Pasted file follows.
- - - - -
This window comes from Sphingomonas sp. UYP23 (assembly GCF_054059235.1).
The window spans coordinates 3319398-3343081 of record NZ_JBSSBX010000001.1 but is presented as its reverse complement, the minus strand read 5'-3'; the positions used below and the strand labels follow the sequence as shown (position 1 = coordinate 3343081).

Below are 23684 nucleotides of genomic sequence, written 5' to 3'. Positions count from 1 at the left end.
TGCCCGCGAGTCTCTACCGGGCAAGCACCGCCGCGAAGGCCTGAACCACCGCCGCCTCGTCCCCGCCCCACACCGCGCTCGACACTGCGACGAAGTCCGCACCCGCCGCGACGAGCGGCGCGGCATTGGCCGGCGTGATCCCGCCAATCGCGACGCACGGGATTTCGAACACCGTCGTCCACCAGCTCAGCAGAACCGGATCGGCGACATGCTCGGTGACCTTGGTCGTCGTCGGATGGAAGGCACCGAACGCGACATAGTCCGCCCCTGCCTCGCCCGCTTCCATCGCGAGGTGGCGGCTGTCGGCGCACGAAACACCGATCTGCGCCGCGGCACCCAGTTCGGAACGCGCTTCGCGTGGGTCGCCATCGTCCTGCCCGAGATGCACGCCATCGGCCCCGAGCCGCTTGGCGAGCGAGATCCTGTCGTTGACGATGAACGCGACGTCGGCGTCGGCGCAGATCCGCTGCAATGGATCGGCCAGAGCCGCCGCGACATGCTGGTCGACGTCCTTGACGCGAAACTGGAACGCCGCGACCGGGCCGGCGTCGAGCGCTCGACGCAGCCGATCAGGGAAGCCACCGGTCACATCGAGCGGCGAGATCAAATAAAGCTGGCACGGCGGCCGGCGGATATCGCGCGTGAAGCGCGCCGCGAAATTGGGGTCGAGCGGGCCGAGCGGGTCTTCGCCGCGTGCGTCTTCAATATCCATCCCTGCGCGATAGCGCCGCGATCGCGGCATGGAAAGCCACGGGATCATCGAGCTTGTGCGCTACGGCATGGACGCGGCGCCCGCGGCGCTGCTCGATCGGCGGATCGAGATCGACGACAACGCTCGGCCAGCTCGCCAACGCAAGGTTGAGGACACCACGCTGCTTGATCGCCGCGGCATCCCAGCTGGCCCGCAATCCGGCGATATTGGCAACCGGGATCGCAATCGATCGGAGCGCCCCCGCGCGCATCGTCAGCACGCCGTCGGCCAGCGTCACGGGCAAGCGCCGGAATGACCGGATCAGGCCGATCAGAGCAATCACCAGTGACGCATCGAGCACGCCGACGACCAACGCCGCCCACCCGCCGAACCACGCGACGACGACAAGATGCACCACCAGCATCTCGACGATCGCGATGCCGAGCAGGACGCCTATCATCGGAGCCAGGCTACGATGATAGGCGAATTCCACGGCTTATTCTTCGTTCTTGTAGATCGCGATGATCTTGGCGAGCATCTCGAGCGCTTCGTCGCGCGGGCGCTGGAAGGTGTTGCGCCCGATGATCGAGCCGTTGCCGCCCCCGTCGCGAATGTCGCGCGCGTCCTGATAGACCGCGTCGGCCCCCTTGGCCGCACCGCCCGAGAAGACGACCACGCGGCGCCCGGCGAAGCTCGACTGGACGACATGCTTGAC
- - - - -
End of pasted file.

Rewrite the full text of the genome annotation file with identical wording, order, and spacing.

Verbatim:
This window comes from Sphingomonas sp. UYP23 (assembly GCF_054059235.1).
The window spans coordinates 3319398-3343081 of record NZ_JBSSBX010000001.1 but is presented as its reverse complement, the minus strand read 5'-3'; the positions used below and the strand labels follow the sequence as shown (position 1 = coordinate 3343081).

Below are 23684 nucleotides of genomic sequence, written 5' to 3'. Positions count from 1 at the left end.
TGCCCGCGAGTCTCTACCGGGCAAGCACCGCCGCGAAGGCCTGAACCACCGCCGCCTCGTCCCCGCCCCACACCGCGCTCGACACTGCGACGAAGTCCGCACCCGCCGCGACGAGCGGCGCGGCATTGGCCGGCGTGATCCCGCCAATCGCGACGCACGGGATTTCGAACACCGTCGTCCACCAGCTCAGCAGAACCGGATCGGCGACATGCTCGGTGACCTTGGTCGTCGTCGGATGGAAGGCACCGAACGCGACATAGTCCGCCCCTGCCTCGCCCGCTTCCATCGCGAGGTGGCGGCTGTCGGCGCACGAAACACCGATCTGCGCCGCGGCACCCAGTTCGGAACGCGCTTCGCGTGGGTCGCCATCGTCCTGCCCGAGATGCACGCCATCGGCCCCGAGCCGCTTGGCGAGCGAGATCCTGTCGTTGACGATGAACGCGACGTCGGCGTCGGCGCAGATCCGCTGCAATGGATCGGCCAGAGCCGCCGCGACATGCTGGTCGACGTCCTTGACGCGAAACTGGAACGCCGCGACCGGGCCGGCGTCGAGCGCTCGACGCAGCCGATCAGGGAAGCCACCGGTCACATCGAGCGGCGAGATCAAATAAAGCTGGCACGGCGGCCGGCGGATATCGCGCGTGAAGCGCGCCGCGAAATTGGGGTCGAGCGGGCCGAGCGGGTCTTCGCCGCGTGCGTCTTCAATATCCATCCCTGCGCGATAGCGCCGCGATCGCGGCATGGAAAGCCACGGGATCATCGAGCTTGTGCGCTACGGCATGGACGCGGCGCCCGCGGCGCTGCTCGATCGGCGGATCGAGATCGACGACAACGCTCGGCCAGCTCGCCAACGCAAGGTTGAGGACACCACGCTGCTTGATCGCCGCGGCATCCCAGCTGGCCCGCAATCCGGCGATATTGGCAACCGGGATCGCAATCGATCGGAGCGCCCCCGCGCGCATCGTCAGCACGCCGTCGGCCAGCGTCACGGGCAAGCGCCGGAATGACCGGATCAGGCCGATCAGAGCAATCACCAGTGACGCATCGAGCACGCCGACGACCAACGCCGCCCACCCGCCGAACCACGCGACGACGACAAGATGCACCACCAGCATCTCGACGATCGCGATGCCGAGCAGGACGCCTATCATCGGAGCCAGGCTACGATGATAGGCGAATTCCACGGCTTATTCTTCGTTCTTGTAGATCGCGATGATCTTGGCGAGCATCTCGAGCGCTTCGTCGCGCGGGCGCTGGAAGGTGTTGCGCCCGATGATCGAGCCGTTGCCGCCCCCGTCGCGAATGTCGCGCGCGTCCTGATAGACCGCGTCGGCCCCCTTGGCCGCACCGCCCGAGAAGACGACCACGCGGCGCCCGGCGAAGCTCGACTGGACGACATGCTTGAC